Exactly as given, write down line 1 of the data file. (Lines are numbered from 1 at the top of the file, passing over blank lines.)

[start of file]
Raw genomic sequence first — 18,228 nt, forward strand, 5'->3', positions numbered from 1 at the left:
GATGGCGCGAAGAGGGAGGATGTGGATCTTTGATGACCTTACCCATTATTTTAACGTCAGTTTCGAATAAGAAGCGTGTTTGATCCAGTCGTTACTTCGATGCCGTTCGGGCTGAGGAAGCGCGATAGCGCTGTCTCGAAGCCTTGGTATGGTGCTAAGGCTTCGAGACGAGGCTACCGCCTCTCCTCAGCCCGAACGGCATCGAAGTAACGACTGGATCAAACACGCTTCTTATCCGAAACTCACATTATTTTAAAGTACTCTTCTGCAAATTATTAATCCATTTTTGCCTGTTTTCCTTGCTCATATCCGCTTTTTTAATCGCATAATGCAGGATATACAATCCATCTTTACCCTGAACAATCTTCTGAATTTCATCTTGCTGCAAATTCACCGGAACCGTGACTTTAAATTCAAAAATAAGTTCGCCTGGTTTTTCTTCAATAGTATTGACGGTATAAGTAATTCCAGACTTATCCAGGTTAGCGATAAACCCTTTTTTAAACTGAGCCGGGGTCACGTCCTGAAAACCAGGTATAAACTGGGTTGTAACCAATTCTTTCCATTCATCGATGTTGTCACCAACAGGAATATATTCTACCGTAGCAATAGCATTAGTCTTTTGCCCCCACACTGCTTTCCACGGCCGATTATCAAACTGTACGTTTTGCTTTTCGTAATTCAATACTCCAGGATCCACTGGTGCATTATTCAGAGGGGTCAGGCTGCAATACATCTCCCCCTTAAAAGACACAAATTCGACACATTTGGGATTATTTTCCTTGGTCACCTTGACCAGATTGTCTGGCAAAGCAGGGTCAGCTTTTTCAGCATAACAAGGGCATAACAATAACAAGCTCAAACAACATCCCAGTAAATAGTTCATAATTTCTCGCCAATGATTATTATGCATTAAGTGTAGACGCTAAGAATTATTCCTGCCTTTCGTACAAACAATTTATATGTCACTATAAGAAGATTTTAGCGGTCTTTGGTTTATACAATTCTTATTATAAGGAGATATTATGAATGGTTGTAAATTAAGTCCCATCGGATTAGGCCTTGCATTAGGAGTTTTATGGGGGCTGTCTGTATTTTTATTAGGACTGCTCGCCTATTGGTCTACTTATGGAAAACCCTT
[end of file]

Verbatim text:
Raw genomic sequence first — 18,228 nt, forward strand, 5'->3', positions numbered from 1 at the left: